My favorite rider is definitely Edward Gal. It is so refreshing to watch him ride. I have always loved Edward’s riding and training because he is so quiet and understanding, and it is apparent that his horses are more than willing to work for him! I am amazed by how effective his half halts are and how they rebalance and produce more engagement from the hind legs.

So while many people are binge-watching Netflix, I’ll be watching Edward Gal on YouTube for hours. One day I watched 8 master classes of his in a row, and I always watch him ride on my laptop the night before a show. Then when I wake up to ride the next day, I pray I can ride half as well as he does!

Tell us about your parents and how they are involved in your riding career.

My mother is a horse trainer, so we work hand-in-hand every day with the horses at our barn, Flying Dutchman in Barrington, IL. She is my biggest supporter! My father passed away a few years ago, but he was always supportive of me as well, and I know he would be proud of my riding today.

11. Is it your goal to be in the Olympics someday?

I don’t think that riding in the Olympics should be a goal; I think it should be an aspiration. The stars really have to be in alignment to make the team! There is only one shot every four years, the horse has to be stellar and in top shape… There are really so many variables! My goal is to ride internationally representing the United States. I am a very realistic person, and I would of course love to ride in the Olympics, but I would love it more to know that I am riding and training my own horses while teaching those around me how to do the same.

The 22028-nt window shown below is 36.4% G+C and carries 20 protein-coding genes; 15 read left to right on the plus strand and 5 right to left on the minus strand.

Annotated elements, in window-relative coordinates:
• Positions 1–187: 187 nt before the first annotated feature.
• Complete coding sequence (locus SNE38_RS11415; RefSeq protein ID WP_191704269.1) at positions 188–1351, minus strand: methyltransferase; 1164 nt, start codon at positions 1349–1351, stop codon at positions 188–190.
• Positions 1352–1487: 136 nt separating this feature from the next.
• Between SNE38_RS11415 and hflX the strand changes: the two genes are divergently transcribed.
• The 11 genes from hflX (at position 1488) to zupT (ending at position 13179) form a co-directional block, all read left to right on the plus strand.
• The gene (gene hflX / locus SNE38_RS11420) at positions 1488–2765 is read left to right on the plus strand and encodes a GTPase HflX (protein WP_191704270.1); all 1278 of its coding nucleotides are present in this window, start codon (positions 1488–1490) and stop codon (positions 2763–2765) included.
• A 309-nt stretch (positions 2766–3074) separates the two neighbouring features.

13. Tell us how you deal with this kind of commitment to be where you are at today.

It takes hard work and dedication to be committed in riding Dressage. I ride 5 days a week, and I ride several horses each day. But it’s not only riding that I do. I also aid in taking care of the horses at our barn, and I help monitor how they are doing. Working with my mother, I am really hands on with everything that happens with the horses, from the vet to the farrier. For me it is important to understand the horses, inside and out. I want them all to succeed and be mentally happy and physically fit. As riders we must never loose sight of their happiness and their enthusiasm to work. It is the most important thing to understand the horse and how they feel!

14.What is your favorite dressage movement and why?

I honestly do not have a favorite ‘movement’. I would say my favorite thing when I am riding is when I can accomplish a correct, forward feeling half halt. Then I feel like I have accomplished something!

15.Do you like riding to music?

I do! I like to ride different horses to different music. Proteus loves country, but I work with a quick-witted pony I ride to Ed Sheeran because I think it mellows him out a bit.

16.What can you tell riders about reaching their goals?

My biggest advice is if you want something, you have to get up and work for it! Nothing is going to be handed to you, and if it is, it won’t last forever. I love the quote, “The best way to make your dreams come true is to wake up” because that is how I live. I try my best and try to work hard in everything I do, and I feel that my hard work has paid off. I have been blessed with opportunities, but I always remind myself to continue to strive for something more, and to keep working hard.

  1. What are your goals with your horse this year?
    At the beginning of the season, my goals were to be top 3 at the Festival of Champions and top 10 at the NAJYRC. However, the qualifying season was rough for Proteus and I, as he was overcoming a sore back, and we opted to stay home and not go to Festival, as the long trailer ride would not have been comfortable for him. Looking ahead however, I am looking forward to working on the more advanced movements with him this winter, and preparing for the Brentina Cup in the years ahead.